Valyruh’s #CBR5 Review #82: City of Thieves by David Benioff

One of the most perfectly crafted novels I’ve read in a long time, City of Thieves is a multi-layered story told both simply and irresistibly beautifully. It is the tale of a survivor of the German siege of Leningrad during WWII, told to his grandson about a few days spent as a 17-year-old teen in the company of an AWOL Russian soldier, learning about friendship, sex, courage, patriotism, heartache, and love.

Lev, the virginal teenaged Jewish son of a poet father who was “disappeared” by the Soviet secret police under Stalin, is living alone in besieged and starving Leningrad after his mother and sister flee to the countryside. When he is caught searching the body of a dead German parachutist for food, he is tossed into prison to await execution—the wartime punishment for looting. Thrown into the cell with him is Kolya, a 20-year-old blond, blue-eyed literature-spouting hunk of young Russian manhood who got caught AWOL while searching for some female “company.” Execution is also the punishment for desertion. However, both Lev and Kolya are given a reprieve by a high-level Army colonel whose daughter is about to get married, but only if they can do the impossible–bring back a dozen eggs in four days, in time to make her a traditional wedding cake. This in a city whose population has already eaten its pets, and is down to eating shoe leather.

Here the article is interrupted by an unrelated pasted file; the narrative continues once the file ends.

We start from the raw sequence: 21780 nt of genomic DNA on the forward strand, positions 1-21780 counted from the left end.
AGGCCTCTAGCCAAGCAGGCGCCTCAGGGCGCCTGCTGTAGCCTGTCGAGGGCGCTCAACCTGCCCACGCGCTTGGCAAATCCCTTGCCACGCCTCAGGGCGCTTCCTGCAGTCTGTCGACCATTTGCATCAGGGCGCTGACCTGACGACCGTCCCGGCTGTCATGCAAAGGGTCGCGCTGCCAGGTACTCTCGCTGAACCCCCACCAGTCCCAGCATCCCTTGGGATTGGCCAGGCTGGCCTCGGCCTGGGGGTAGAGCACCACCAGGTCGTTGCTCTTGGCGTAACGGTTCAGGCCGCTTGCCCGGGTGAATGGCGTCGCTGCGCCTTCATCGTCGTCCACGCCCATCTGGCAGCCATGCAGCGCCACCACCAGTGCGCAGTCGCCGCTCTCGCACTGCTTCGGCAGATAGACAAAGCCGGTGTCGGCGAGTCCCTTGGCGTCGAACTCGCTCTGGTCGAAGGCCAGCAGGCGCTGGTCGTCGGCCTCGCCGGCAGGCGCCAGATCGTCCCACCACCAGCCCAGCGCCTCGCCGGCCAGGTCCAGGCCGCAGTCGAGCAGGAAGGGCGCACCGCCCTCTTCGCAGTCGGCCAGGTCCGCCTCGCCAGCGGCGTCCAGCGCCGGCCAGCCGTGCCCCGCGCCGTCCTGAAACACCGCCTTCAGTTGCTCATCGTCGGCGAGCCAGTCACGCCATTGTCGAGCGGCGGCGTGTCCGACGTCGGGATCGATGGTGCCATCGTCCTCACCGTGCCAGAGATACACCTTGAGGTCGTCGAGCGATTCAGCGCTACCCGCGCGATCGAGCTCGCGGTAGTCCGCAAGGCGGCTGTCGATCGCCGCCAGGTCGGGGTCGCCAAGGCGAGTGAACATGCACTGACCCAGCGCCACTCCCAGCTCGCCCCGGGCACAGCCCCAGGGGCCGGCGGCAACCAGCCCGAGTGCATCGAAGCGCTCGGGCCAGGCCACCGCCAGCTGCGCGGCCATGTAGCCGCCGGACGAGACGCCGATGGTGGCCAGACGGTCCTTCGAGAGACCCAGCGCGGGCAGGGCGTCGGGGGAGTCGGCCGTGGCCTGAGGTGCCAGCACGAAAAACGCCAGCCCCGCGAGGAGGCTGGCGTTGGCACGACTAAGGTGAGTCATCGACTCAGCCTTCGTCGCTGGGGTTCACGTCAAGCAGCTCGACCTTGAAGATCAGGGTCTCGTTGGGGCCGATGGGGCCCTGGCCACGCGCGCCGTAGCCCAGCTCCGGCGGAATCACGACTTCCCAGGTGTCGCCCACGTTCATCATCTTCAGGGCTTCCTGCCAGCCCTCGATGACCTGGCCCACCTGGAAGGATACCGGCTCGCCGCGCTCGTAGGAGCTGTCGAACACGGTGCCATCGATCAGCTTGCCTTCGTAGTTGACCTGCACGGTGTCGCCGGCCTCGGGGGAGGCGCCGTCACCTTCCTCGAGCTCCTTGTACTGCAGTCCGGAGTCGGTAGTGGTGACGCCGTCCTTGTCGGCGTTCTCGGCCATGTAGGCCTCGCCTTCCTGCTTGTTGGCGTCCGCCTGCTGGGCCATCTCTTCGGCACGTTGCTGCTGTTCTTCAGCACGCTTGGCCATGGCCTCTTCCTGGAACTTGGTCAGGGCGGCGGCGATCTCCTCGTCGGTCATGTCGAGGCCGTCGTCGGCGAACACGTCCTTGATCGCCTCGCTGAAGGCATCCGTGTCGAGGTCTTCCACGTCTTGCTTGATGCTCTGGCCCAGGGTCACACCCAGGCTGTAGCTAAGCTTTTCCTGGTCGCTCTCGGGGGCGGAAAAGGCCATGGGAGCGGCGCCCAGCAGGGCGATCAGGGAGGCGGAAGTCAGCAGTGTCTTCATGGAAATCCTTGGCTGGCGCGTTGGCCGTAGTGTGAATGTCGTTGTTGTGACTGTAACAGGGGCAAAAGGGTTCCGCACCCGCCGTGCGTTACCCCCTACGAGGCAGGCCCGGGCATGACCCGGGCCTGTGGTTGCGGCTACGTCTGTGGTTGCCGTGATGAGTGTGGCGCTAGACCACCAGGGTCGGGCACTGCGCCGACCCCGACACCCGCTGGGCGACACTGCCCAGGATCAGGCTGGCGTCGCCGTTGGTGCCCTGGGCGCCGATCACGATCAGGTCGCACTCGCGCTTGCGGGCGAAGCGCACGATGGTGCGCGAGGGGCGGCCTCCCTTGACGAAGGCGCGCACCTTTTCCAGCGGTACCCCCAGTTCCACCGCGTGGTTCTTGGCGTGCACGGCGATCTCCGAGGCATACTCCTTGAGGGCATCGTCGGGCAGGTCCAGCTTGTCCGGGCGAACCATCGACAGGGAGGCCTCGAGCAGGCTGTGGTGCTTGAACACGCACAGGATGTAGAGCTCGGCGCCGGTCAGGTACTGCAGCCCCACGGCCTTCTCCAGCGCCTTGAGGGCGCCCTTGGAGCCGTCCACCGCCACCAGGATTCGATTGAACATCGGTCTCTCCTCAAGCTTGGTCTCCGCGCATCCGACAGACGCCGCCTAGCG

The two set out, first to scour the Leningrad black market to no avail, and then to cross German lines in search of a reputed farm with reputed chickens laying reputed eggs. Their adventures are many and gruesome, including encounters with cannibals, land mines, Russian partisans, and getting taken prisoners-of-war by the Nazis. Throughout, Kolya is determined to teach Lev the art of wooing a woman to his bed, and we are treated to his and Lev’s many and varied opinions on Russia’s vast literary body of works, the art of chess playing, and the mystic connection between constipation and winning war.

If this sounds like a comedy, be assured that it isn’t. It is a tale of the horrors of war, of death, of sacrifice, but it is leavened by Benioff’s lively wit, meticulous research into the city of Leningrad, and learned appreciation of Russia literary tradition. It is most of all a window into the human soul, as we follow Lev in his search for a dozen eggs and learn with him all there is to know about fear and courage.